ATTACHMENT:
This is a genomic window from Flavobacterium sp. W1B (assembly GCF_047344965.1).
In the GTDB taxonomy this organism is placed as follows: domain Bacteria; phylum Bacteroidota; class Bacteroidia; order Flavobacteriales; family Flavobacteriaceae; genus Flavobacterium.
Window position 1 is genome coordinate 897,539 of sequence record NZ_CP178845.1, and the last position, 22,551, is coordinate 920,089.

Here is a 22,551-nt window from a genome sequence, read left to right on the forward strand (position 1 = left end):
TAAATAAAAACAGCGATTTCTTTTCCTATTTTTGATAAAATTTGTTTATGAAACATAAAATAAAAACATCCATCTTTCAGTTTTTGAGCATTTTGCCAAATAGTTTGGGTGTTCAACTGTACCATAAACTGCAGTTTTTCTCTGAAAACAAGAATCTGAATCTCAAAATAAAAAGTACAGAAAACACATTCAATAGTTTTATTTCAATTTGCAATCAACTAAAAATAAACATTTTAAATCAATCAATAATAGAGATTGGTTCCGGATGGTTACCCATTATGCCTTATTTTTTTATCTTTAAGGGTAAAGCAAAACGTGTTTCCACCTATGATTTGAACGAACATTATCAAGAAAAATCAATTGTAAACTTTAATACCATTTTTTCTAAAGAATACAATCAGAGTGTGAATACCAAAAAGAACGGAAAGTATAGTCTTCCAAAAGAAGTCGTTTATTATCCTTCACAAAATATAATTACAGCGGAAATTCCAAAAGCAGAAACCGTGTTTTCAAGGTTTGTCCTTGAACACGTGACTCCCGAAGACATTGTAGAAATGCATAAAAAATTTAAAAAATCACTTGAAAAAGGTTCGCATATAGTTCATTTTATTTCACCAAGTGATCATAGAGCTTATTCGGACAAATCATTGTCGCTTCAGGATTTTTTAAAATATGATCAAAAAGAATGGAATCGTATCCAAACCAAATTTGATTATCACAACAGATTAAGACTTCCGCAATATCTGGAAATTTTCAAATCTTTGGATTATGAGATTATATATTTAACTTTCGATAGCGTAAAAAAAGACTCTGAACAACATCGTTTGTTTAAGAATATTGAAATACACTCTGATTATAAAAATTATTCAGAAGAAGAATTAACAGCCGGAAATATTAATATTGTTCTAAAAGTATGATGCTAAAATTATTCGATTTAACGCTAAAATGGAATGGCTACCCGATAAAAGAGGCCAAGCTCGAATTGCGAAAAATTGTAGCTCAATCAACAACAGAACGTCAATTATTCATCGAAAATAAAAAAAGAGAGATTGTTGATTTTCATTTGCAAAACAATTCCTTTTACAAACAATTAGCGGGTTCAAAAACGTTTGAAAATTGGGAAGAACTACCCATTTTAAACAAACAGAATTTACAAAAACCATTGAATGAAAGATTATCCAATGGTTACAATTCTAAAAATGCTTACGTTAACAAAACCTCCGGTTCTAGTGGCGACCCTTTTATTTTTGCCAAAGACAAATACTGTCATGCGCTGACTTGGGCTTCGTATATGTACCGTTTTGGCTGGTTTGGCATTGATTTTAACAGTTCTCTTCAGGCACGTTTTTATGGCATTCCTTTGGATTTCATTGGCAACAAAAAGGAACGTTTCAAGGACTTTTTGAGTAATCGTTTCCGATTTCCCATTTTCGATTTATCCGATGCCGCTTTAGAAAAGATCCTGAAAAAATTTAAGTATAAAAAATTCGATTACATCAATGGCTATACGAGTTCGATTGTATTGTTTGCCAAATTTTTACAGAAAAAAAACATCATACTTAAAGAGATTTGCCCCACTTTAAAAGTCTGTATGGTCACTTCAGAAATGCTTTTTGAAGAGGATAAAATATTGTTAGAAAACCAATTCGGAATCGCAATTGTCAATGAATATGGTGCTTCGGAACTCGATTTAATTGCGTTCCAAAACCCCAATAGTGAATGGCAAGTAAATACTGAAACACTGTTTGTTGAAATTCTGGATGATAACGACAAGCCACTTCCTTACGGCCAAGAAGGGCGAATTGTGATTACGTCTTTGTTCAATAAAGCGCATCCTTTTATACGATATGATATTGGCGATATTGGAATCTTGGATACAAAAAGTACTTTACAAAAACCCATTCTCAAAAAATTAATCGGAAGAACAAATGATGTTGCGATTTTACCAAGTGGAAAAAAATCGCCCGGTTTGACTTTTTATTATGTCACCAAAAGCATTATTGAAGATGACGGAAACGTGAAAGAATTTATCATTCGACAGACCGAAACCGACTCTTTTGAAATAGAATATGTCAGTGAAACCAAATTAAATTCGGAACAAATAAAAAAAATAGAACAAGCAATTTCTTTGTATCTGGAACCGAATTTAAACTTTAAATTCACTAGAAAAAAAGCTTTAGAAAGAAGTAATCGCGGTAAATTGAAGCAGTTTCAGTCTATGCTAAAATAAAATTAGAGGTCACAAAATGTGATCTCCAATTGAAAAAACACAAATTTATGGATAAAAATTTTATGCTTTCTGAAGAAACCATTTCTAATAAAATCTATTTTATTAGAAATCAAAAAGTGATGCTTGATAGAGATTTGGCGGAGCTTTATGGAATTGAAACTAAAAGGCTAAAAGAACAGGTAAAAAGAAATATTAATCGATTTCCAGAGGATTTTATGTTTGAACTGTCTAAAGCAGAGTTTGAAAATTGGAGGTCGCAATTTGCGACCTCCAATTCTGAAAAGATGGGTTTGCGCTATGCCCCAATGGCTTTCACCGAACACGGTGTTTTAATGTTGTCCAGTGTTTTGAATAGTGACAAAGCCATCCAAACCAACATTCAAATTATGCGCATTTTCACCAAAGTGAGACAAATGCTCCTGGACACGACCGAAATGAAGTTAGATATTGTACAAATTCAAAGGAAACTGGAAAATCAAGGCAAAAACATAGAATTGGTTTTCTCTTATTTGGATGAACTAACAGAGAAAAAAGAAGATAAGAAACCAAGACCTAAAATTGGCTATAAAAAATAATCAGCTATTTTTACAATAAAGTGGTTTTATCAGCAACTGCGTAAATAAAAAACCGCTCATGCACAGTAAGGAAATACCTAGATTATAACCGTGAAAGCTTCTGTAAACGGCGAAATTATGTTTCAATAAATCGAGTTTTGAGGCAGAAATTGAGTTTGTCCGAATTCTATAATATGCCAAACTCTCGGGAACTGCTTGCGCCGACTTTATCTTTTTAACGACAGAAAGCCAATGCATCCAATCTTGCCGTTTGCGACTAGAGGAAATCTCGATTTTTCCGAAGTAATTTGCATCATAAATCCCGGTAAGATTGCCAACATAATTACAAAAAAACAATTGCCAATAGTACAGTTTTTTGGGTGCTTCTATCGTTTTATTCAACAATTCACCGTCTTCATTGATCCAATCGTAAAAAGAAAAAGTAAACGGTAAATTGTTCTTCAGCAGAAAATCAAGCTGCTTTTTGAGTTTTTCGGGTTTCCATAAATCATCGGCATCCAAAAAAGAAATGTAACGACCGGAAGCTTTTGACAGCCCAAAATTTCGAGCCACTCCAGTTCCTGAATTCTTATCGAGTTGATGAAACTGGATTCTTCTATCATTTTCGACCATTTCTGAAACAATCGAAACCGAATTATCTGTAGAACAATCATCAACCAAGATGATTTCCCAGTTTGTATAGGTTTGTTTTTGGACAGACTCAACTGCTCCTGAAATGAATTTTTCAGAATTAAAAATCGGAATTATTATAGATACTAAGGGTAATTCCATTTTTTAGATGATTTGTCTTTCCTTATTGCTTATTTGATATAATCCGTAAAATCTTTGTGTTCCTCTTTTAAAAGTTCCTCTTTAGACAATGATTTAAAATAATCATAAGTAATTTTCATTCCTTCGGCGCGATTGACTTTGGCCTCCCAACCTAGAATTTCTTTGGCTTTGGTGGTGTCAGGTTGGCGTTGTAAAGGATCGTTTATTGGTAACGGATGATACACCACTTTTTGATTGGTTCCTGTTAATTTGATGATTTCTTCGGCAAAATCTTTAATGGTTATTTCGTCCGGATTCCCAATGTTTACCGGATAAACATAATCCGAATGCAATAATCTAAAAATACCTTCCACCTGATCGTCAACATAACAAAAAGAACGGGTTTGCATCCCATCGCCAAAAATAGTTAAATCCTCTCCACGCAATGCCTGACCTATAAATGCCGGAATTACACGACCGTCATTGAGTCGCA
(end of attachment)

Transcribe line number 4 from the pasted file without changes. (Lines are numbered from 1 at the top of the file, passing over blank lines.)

Here is a 22,551-nt window from a genome sequence, read left to right on the forward strand (position 1 = left end):